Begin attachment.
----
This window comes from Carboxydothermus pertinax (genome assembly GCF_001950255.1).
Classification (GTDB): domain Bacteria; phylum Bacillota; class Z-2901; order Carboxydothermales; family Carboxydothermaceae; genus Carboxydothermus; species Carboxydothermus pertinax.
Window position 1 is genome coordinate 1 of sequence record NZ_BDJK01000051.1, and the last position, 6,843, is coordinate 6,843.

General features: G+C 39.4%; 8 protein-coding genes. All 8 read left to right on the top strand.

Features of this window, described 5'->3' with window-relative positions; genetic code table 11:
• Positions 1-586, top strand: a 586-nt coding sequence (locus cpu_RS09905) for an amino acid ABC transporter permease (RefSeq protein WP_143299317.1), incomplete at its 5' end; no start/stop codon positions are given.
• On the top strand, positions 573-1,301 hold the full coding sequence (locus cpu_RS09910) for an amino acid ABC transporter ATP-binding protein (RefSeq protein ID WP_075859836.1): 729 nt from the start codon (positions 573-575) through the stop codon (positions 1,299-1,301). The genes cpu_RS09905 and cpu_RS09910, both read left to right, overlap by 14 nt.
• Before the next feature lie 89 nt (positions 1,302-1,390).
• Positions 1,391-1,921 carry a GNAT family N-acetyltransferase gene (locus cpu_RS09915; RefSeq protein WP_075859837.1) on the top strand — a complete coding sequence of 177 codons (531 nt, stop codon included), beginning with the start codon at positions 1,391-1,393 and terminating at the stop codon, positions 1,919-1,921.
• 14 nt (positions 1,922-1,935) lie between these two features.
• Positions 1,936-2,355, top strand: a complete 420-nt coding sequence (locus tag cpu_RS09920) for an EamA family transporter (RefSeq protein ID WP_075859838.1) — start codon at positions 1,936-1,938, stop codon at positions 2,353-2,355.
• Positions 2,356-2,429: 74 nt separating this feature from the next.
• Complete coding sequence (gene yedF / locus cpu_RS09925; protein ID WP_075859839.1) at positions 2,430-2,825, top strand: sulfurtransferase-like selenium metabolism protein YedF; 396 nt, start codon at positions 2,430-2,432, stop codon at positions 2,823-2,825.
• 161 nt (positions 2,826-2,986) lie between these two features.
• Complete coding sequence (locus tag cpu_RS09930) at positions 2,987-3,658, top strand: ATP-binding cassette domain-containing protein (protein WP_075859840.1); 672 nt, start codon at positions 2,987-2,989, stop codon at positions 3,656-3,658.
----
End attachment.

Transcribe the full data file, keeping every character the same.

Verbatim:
This window comes from Carboxydothermus pertinax (genome assembly GCF_001950255.1).
Classification (GTDB): domain Bacteria; phylum Bacillota; class Z-2901; order Carboxydothermales; family Carboxydothermaceae; genus Carboxydothermus; species Carboxydothermus pertinax.
Window position 1 is genome coordinate 1 of sequence record NZ_BDJK01000051.1, and the last position, 6,843, is coordinate 6,843.

General features: G+C 39.4%; 8 protein-coding genes. All 8 read left to right on the top strand.

Features of this window, described 5'->3' with window-relative positions; genetic code table 11:
• Positions 1-586, top strand: a 586-nt coding sequence (locus cpu_RS09905) for an amino acid ABC transporter permease (RefSeq protein WP_143299317.1), incomplete at its 5' end; no start/stop codon positions are given.
• On the top strand, positions 573-1,301 hold the full coding sequence (locus cpu_RS09910) for an amino acid ABC transporter ATP-binding protein (RefSeq protein ID WP_075859836.1): 729 nt from the start codon (positions 573-575) through the stop codon (positions 1,299-1,301). The genes cpu_RS09905 and cpu_RS09910, both read left to right, overlap by 14 nt.
• Before the next feature lie 89 nt (positions 1,302-1,390).
• Positions 1,391-1,921 carry a GNAT family N-acetyltransferase gene (locus cpu_RS09915; RefSeq protein WP_075859837.1) on the top strand — a complete coding sequence of 177 codons (531 nt, stop codon included), beginning with the start codon at positions 1,391-1,393 and terminating at the stop codon, positions 1,919-1,921.
• 14 nt (positions 1,922-1,935) lie between these two features.
• Positions 1,936-2,355, top strand: a complete 420-nt coding sequence (locus tag cpu_RS09920) for an EamA family transporter (RefSeq protein ID WP_075859838.1) — start codon at positions 1,936-1,938, stop codon at positions 2,353-2,355.
• Positions 2,356-2,429: 74 nt separating this feature from the next.
• Complete coding sequence (gene yedF / locus cpu_RS09925; protein ID WP_075859839.1) at positions 2,430-2,825, top strand: sulfurtransferase-like selenium metabolism protein YedF; 396 nt, start codon at positions 2,430-2,432, stop codon at positions 2,823-2,825.
• 161 nt (positions 2,826-2,986) lie between these two features.
• Complete coding sequence (locus tag cpu_RS09930) at positions 2,987-3,658, top strand: ATP-binding cassette domain-containing protein (protein WP_075859840.1); 672 nt, start codon at positions 2,987-2,989, stop codon at positions 3,656-3,658.